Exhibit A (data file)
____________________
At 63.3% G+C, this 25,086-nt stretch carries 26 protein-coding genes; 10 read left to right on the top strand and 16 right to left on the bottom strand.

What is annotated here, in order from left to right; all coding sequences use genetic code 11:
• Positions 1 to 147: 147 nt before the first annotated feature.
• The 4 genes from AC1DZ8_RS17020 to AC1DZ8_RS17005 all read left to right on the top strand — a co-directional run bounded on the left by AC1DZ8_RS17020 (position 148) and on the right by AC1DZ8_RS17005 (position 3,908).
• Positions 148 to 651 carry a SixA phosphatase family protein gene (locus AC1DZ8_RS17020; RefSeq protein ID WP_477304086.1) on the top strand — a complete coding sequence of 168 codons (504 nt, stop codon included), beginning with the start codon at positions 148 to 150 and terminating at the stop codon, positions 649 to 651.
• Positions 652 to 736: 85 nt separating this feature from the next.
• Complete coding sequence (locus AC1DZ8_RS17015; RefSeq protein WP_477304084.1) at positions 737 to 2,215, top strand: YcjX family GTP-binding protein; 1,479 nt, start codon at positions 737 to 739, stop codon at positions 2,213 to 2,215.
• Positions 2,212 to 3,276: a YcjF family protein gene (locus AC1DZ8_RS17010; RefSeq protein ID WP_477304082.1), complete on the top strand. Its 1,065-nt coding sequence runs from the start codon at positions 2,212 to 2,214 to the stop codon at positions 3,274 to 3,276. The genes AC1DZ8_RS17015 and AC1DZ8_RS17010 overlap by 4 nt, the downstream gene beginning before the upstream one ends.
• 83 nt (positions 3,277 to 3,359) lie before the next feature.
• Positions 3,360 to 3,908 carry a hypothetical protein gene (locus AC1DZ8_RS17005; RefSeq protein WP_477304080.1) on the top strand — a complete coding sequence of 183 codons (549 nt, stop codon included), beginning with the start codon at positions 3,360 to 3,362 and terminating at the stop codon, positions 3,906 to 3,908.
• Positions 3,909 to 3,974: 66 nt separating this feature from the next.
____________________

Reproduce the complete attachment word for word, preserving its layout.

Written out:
At 63.3% G+C, this 25,086-nt stretch carries 26 protein-coding genes; 10 read left to right on the top strand and 16 right to left on the bottom strand.

What is annotated here, in order from left to right; all coding sequences use genetic code 11:
• Positions 1 to 147: 147 nt before the first annotated feature.
• The 4 genes from AC1DZ8_RS17020 to AC1DZ8_RS17005 all read left to right on the top strand — a co-directional run bounded on the left by AC1DZ8_RS17020 (position 148) and on the right by AC1DZ8_RS17005 (position 3,908).
• Positions 148 to 651 carry a SixA phosphatase family protein gene (locus AC1DZ8_RS17020; RefSeq protein ID WP_477304086.1) on the top strand — a complete coding sequence of 168 codons (504 nt, stop codon included), beginning with the start codon at positions 148 to 150 and terminating at the stop codon, positions 649 to 651.
• Positions 652 to 736: 85 nt separating this feature from the next.
• Complete coding sequence (locus AC1DZ8_RS17015; RefSeq protein WP_477304084.1) at positions 737 to 2,215, top strand: YcjX family GTP-binding protein; 1,479 nt, start codon at positions 737 to 739, stop codon at positions 2,213 to 2,215.
• Positions 2,212 to 3,276: a YcjF family protein gene (locus AC1DZ8_RS17010; RefSeq protein ID WP_477304082.1), complete on the top strand. Its 1,065-nt coding sequence runs from the start codon at positions 2,212 to 2,214 to the stop codon at positions 3,274 to 3,276. The genes AC1DZ8_RS17015 and AC1DZ8_RS17010 overlap by 4 nt, the downstream gene beginning before the upstream one ends.
• 83 nt (positions 3,277 to 3,359) lie before the next feature.
• Positions 3,360 to 3,908 carry a hypothetical protein gene (locus AC1DZ8_RS17005; RefSeq protein WP_477304080.1) on the top strand — a complete coding sequence of 183 codons (549 nt, stop codon included), beginning with the start codon at positions 3,360 to 3,362 and terminating at the stop codon, positions 3,906 to 3,908.
• Positions 3,909 to 3,974: 66 nt separating this feature from the next.